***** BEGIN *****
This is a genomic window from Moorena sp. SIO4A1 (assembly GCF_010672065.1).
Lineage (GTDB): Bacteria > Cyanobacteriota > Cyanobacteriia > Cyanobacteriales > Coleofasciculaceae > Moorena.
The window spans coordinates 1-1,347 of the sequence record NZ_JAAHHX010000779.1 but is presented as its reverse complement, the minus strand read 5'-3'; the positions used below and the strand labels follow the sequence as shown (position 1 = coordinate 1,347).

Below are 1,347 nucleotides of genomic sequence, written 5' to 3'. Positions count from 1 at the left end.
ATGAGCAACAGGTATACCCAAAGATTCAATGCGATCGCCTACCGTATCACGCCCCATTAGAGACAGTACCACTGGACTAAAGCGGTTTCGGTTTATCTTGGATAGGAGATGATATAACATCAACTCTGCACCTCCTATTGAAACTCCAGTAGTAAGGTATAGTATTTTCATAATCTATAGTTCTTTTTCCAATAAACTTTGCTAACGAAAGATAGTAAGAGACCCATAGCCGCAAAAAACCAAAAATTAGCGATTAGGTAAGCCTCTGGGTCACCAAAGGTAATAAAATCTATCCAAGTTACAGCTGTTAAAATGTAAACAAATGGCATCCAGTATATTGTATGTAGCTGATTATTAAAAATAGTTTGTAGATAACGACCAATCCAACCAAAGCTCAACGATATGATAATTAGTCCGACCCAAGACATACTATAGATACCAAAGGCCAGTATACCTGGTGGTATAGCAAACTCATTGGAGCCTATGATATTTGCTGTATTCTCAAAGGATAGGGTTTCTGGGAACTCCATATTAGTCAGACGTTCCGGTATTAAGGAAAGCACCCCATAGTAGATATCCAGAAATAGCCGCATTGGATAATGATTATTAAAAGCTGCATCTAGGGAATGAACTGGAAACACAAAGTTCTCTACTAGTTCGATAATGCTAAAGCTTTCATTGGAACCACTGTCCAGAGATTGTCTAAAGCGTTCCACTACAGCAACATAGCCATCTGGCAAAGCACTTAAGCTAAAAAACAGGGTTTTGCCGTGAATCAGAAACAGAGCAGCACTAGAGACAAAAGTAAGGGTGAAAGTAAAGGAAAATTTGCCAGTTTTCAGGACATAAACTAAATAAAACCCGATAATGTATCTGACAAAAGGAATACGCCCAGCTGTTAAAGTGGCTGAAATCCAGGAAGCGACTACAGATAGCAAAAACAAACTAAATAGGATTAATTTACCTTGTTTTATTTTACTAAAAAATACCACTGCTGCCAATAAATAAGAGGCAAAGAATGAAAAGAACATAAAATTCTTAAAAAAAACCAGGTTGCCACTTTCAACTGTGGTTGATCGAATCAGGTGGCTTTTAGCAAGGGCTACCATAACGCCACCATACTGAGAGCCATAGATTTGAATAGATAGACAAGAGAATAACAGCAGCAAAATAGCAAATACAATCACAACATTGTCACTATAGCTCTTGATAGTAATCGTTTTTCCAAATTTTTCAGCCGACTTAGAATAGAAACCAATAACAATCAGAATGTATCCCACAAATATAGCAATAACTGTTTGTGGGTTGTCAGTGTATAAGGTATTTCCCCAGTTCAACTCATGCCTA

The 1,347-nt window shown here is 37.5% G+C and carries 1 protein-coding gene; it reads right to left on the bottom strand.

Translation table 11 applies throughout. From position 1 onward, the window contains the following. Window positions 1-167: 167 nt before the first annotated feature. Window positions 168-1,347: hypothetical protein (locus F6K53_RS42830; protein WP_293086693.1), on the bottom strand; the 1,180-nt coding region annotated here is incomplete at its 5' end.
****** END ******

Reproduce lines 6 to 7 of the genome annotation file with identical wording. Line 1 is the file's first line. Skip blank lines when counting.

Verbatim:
The 1,347-nt window shown here is 37.5% G+C and carries 1 protein-coding gene; it reads right to left on the bottom strand.

Translation table 11 applies throughout. From position 1 onward, the window contains the following. Window positions 1-167: 167 nt before the first annotated feature. Window positions 168-1,347: hypothetical protein (locus F6K53_RS42830; protein WP_293086693.1), on the bottom strand; the 1,180-nt coding region annotated here is incomplete at its 5' end.